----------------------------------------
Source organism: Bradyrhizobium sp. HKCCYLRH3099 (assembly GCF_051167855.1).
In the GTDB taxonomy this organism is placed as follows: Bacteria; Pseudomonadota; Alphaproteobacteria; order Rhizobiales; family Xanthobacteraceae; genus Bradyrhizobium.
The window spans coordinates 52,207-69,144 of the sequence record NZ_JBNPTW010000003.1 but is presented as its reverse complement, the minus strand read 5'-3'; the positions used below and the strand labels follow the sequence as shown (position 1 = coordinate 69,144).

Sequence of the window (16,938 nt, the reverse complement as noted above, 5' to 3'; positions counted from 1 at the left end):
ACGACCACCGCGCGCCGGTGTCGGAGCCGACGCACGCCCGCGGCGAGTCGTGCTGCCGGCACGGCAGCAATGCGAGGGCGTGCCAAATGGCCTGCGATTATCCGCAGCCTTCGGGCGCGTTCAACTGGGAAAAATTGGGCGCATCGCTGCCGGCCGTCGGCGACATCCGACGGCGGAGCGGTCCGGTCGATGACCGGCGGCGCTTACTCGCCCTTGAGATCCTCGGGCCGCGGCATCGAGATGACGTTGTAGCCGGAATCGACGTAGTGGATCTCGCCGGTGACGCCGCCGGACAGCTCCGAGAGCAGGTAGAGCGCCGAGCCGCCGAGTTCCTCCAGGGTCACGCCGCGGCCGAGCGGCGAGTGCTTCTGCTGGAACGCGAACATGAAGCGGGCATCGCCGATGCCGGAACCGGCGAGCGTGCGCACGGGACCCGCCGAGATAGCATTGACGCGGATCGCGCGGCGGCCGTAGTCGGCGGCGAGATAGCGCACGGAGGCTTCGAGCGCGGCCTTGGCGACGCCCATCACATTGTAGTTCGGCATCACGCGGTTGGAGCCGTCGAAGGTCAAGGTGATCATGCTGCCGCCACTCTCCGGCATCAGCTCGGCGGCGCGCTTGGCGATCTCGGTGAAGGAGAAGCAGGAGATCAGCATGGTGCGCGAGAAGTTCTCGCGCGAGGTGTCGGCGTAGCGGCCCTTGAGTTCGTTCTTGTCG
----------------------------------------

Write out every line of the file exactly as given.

Source organism: Bradyrhizobium sp. HKCCYLRH3099 (assembly GCF_051167855.1).
In the GTDB taxonomy this organism is placed as follows: Bacteria; Pseudomonadota; Alphaproteobacteria; order Rhizobiales; family Xanthobacteraceae; genus Bradyrhizobium.
The window spans coordinates 52,207-69,144 of the sequence record NZ_JBNPTW010000003.1 but is presented as its reverse complement, the minus strand read 5'-3'; the positions used below and the strand labels follow the sequence as shown (position 1 = coordinate 69,144).

Sequence of the window (16,938 nt, the reverse complement as noted above, 5' to 3'; positions counted from 1 at the left end):
ACGACCACCGCGCGCCGGTGTCGGAGCCGACGCACGCCCGCGGCGAGTCGTGCTGCCGGCACGGCAGCAATGCGAGGGCGTGCCAAATGGCCTGCGATTATCCGCAGCCTTCGGGCGCGTTCAACTGGGAAAAATTGGGCGCATCGCTGCCGGCCGTCGGCGACATCCGACGGCGGAGCGGTCCGGTCGATGACCGGCGGCGCTTACTCGCCCTTGAGATCCTCGGGCCGCGGCATCGAGATGACGTTGTAGCCGGAATCGACGTAGTGGATCTCGCCGGTGACGCCGCCGGACAGCTCCGAGAGCAGGTAGAGCGCCGAGCCGCCGAGTTCCTCCAGGGTCACGCCGCGGCCGAGCGGCGAGTGCTTCTGCTGGAACGCGAACATGAAGCGGGCATCGCCGATGCCGGAACCGGCGAGCGTGCGCACGGGACCCGCCGAGATAGCATTGACGCGGATCGCGCGGCGGCCGTAGTCGGCGGCGAGATAGCGCACGGAGGCTTCGAGCGCGGCCTTGGCGACGCCCATCACATTGTAGTTCGGCATCACGCGGTTGGAGCCGTCGAAGGTCAAGGTGATCATGCTGCCGCCACTCTCCGGCATCAGCTCGGCGGCGCGCTTGGCGATCTCGGTGAAGGAGAAGCAGGAGATCAGCATGGTGCGCGAGAAGTTCTCGCGCGAGGTGTCGGCGTAGCGGCCCTTGAGTTCGTTCTTGTCG